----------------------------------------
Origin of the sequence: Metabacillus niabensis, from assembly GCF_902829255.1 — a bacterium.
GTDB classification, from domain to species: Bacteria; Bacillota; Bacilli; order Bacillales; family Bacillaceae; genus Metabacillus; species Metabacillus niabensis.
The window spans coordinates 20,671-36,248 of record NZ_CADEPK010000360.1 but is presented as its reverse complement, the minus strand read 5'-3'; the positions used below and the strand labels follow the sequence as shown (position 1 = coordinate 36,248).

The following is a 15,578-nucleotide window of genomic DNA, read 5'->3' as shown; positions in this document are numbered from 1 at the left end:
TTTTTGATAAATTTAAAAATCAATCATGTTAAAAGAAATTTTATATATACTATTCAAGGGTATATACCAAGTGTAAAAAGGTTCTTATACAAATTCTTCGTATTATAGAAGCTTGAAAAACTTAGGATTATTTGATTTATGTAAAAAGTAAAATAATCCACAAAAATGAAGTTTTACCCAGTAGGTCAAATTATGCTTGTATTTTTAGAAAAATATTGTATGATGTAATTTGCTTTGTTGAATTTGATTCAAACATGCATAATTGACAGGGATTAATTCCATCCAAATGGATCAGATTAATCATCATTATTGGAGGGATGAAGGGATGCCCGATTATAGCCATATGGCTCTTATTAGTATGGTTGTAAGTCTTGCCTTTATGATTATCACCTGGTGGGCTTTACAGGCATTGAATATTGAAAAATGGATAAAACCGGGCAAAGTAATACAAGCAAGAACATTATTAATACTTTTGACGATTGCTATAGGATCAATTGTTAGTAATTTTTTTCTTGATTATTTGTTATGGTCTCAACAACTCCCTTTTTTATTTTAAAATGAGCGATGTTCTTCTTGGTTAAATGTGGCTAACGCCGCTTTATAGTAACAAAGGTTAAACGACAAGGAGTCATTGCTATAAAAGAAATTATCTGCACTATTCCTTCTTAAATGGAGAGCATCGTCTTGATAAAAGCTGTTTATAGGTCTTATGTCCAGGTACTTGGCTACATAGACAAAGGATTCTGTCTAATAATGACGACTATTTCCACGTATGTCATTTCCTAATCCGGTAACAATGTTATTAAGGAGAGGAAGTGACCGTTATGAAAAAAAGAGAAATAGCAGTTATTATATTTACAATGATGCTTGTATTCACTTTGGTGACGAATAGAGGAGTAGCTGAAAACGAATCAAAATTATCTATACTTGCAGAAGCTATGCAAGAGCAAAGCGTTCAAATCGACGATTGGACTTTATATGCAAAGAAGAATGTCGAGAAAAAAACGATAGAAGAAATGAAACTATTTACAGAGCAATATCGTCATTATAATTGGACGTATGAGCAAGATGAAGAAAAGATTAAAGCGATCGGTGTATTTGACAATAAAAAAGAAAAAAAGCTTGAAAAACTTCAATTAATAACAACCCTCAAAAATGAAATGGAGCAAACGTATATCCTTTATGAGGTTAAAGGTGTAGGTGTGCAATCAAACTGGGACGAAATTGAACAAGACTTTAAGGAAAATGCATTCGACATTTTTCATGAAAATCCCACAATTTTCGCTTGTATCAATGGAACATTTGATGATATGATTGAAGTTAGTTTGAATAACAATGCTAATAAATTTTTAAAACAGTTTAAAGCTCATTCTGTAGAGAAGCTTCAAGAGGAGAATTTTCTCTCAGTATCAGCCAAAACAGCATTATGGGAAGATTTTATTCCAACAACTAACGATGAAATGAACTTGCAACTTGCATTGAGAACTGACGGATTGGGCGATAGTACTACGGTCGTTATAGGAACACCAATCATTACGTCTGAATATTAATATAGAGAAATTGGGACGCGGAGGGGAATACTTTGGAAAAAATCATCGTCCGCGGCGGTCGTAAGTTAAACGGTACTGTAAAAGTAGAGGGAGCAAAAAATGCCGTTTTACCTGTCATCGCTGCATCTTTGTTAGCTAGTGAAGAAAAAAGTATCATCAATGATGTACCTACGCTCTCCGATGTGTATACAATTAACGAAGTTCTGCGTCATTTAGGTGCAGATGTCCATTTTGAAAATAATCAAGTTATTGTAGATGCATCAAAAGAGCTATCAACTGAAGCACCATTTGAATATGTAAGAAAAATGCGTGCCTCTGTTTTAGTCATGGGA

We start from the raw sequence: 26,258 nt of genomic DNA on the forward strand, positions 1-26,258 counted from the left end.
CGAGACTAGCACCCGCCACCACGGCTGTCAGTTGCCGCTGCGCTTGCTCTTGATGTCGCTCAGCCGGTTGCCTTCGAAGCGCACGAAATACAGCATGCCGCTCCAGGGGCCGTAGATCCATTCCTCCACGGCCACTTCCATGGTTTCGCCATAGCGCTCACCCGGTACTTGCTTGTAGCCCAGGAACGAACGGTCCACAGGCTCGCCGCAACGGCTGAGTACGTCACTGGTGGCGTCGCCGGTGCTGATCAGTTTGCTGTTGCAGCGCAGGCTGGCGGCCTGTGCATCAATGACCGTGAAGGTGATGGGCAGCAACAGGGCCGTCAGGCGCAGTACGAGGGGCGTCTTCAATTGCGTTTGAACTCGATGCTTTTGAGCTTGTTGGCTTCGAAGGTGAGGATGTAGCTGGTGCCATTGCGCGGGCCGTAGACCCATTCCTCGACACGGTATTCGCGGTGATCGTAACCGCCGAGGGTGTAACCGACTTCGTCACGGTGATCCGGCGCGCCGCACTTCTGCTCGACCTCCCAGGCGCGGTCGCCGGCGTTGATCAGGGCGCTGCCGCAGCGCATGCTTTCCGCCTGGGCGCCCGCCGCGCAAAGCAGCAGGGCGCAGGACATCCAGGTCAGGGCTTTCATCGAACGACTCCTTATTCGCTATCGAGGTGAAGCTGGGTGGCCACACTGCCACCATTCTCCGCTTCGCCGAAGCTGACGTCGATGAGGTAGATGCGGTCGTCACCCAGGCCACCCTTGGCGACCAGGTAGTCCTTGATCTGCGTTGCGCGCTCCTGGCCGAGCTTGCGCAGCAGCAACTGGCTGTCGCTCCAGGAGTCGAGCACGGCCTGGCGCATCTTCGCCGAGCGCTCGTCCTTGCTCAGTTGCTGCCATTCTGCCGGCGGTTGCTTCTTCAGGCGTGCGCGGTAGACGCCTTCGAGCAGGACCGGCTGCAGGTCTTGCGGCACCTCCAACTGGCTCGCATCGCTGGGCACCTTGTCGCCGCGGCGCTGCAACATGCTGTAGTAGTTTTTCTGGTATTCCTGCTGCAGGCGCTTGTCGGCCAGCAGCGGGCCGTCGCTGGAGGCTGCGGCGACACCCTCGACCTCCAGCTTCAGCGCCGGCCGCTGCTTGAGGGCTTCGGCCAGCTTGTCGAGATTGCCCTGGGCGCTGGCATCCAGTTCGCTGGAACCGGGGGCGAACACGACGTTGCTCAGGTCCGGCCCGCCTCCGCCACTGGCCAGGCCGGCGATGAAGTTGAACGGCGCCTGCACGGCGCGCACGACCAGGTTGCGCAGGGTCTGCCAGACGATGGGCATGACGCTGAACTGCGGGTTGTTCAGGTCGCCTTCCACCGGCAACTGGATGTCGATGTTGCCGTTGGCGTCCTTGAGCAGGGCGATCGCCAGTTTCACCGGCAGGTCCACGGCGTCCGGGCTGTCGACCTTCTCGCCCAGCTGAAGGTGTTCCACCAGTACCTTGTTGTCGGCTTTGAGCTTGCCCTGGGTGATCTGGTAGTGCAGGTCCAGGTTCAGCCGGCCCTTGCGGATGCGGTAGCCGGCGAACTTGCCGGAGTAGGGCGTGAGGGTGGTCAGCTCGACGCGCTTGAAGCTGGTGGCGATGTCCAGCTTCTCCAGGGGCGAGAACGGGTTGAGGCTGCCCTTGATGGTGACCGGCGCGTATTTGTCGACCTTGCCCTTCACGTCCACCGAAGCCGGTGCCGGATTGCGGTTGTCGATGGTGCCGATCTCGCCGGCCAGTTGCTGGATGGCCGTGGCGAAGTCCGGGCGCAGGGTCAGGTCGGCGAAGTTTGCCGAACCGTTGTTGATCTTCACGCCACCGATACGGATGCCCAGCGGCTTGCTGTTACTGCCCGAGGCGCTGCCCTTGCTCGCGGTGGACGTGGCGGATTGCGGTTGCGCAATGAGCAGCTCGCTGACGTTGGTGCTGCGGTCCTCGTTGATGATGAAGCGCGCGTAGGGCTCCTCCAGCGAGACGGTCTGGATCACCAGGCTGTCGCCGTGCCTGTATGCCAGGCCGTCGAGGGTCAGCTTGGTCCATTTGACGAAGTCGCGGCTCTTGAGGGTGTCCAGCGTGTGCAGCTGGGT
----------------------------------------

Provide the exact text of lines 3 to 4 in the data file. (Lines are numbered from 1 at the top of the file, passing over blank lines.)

The window spans coordinates 20,671-36,248 of record NZ_CADEPK010000360.1 but is presented as its reverse complement, the minus strand read 5'-3'; the positions used below and the strand labels follow the sequence as shown (position 1 = coordinate 36,248).

The following is a 15,578-nucleotide window of genomic DNA, read 5'->3' as shown; positions in this document are numbered from 1 at the left end: